Recent female veterinary graduates can expect to make $2,400 less a year than their male counterparts—at least that’s what the statistics show.
The number recently came to light when the American Veterinary Medical Association put it in its starting salary calculator. The AVMA was trying to illustrate the unfairness of such pay disparity, but instead caused an uproar among its members.
AVMA leadership heard complaints from members, who voiced confusion about how the information was presented and how it would be interpreted. Rather than making a cogent argument against pay disparity, the number was listed as a simple step in the calculation for starting pay for veterinarians. Some members said they felt it was strange to include the number so plainly, without explanation.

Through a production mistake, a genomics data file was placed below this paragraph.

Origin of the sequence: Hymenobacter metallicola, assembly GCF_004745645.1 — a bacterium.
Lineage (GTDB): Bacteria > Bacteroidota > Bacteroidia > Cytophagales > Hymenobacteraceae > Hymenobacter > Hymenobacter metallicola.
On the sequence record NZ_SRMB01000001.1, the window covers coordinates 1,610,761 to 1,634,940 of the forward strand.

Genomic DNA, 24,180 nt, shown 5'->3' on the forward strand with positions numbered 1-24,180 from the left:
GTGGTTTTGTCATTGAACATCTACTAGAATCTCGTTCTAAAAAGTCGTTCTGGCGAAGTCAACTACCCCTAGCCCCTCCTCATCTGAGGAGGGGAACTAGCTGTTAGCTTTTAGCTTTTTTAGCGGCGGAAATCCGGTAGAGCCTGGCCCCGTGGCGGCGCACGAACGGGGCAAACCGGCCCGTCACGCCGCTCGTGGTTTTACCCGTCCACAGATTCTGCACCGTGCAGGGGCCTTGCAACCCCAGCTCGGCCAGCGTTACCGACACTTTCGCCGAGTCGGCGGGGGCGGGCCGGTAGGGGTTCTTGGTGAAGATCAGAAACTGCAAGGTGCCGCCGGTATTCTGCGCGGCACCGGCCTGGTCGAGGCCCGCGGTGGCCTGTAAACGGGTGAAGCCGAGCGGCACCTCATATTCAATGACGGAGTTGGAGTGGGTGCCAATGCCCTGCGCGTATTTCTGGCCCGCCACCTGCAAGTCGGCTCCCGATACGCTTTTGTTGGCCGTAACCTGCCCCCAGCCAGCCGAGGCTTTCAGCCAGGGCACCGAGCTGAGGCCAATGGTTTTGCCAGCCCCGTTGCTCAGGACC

Here’s the top half of the calculator, provided to Quartz by a member of the group.
“We’re trying to call that out so it’s not just a general statistic, knowledge is power,” said AVMA spokeswoman Sharon Curtis Granskog. “We want it to be a discussion point.” She said the group plans to add an additional box to explain the number—which it gleaned from veterinary surveys and US Bureau of Labor data. The AVMA also plans to state its position on gender pay disparity.
“We don’t want anyone to think that we would ever want women to accept less money than men,” Granskog said. “Maybe this will be the starting point of when something changes, maybe we’ll see the needle move.”
It’s not just female vets, of course, who earn less than their male counterparts. Such pay disparities have come to light lately in the tech industry and in journalism. Some have speculated that the US won’t achieve gender equality in pay until at 2058.